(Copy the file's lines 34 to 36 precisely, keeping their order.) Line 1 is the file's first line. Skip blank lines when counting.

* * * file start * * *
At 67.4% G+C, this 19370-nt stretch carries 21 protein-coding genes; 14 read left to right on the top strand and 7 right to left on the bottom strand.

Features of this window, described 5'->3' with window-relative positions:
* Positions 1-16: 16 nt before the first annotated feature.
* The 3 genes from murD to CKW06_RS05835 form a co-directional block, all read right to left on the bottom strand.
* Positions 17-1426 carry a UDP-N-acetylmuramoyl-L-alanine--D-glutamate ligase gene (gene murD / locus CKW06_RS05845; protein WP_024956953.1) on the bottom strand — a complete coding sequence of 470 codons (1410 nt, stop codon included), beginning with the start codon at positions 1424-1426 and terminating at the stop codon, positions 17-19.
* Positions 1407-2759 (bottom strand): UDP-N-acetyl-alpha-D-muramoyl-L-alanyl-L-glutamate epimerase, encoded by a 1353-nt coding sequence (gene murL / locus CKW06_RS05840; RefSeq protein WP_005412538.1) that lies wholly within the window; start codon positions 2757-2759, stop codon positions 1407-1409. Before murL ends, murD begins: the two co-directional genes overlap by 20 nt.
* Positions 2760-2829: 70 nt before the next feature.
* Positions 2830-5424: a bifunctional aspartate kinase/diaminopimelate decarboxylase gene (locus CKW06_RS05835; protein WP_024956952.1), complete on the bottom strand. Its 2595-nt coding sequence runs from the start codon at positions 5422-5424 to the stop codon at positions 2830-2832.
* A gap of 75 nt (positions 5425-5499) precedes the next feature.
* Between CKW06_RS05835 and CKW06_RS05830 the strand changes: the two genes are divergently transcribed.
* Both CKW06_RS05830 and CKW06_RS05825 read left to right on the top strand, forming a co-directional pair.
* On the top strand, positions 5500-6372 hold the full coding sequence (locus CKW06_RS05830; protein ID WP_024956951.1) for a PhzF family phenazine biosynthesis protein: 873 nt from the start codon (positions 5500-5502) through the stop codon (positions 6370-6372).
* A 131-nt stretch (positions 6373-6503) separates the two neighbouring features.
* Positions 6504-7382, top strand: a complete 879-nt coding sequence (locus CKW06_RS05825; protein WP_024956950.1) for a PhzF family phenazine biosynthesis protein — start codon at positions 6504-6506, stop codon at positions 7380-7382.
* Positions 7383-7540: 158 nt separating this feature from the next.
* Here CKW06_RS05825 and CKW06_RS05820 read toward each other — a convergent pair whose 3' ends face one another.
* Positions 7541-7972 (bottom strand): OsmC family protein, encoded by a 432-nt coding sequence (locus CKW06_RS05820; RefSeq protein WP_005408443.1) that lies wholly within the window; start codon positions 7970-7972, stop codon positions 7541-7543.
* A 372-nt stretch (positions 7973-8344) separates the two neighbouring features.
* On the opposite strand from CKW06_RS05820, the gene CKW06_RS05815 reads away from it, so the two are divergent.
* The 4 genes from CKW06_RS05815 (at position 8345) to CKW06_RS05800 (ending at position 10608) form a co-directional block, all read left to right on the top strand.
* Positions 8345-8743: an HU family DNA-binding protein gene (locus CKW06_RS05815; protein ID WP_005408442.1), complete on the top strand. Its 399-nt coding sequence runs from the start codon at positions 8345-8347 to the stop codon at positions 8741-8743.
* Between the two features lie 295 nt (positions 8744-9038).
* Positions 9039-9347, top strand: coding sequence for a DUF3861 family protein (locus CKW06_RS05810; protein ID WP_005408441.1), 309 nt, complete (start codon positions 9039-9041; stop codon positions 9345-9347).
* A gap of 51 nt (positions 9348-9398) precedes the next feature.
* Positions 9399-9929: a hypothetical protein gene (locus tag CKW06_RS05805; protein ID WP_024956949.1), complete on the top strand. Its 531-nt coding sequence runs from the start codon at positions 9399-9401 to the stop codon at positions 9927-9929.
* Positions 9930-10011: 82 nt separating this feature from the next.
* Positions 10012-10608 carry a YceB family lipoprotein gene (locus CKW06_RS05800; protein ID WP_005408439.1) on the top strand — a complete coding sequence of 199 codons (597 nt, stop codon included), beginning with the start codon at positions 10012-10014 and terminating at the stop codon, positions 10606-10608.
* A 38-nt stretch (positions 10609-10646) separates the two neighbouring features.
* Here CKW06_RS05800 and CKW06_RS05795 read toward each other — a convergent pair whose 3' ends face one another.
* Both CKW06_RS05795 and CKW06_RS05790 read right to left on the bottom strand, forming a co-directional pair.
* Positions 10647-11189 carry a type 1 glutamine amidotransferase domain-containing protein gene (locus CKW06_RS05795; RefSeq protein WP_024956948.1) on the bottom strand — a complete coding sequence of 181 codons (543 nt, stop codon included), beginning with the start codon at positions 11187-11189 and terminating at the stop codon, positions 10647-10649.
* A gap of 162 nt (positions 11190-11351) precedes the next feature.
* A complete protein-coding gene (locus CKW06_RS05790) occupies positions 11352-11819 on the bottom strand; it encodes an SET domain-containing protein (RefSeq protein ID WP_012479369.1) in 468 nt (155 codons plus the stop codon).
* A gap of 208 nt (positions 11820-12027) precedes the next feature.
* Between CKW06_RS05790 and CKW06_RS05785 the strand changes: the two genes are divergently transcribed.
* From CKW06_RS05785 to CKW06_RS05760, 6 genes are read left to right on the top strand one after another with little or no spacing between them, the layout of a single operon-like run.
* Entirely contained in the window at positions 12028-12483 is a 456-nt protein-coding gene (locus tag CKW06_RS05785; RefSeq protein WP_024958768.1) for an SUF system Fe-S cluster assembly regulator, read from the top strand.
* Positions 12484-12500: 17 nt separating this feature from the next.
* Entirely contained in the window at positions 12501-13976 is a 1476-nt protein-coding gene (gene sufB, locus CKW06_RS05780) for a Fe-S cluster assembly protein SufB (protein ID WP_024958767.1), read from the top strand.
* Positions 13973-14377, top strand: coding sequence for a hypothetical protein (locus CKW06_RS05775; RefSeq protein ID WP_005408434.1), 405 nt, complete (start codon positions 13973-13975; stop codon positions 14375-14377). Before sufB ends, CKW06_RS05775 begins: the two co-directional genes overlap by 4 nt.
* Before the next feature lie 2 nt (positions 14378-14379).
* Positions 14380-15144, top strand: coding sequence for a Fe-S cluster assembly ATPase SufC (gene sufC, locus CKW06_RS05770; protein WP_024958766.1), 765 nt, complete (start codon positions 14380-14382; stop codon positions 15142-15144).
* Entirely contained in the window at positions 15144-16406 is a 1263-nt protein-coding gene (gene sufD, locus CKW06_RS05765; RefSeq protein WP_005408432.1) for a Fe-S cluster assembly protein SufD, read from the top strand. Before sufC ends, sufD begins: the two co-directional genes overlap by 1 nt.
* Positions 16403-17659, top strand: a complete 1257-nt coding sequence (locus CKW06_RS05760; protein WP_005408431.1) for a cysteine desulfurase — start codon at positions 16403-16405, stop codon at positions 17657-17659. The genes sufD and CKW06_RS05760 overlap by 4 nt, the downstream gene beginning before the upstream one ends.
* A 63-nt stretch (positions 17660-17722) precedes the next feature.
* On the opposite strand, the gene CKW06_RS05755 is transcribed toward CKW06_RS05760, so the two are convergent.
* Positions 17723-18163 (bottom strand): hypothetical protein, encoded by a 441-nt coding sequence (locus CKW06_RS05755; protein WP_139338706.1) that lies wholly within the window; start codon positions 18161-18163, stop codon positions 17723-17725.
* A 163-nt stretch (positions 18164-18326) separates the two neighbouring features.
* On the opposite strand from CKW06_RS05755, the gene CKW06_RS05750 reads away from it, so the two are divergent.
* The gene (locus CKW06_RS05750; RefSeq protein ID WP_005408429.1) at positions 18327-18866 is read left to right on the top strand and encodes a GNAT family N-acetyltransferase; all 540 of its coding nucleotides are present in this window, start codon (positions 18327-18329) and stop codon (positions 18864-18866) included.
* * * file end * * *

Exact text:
* A gap of 208 nt (positions 11820-12027) precedes the next feature.
* Between CKW06_RS05790 and CKW06_RS05785 the strand changes: the two genes are divergently transcribed.
* From CKW06_RS05785 to CKW06_RS05760, 6 genes are read left to right on the top strand one after another with little or no spacing between them, the layout of a single operon-like run.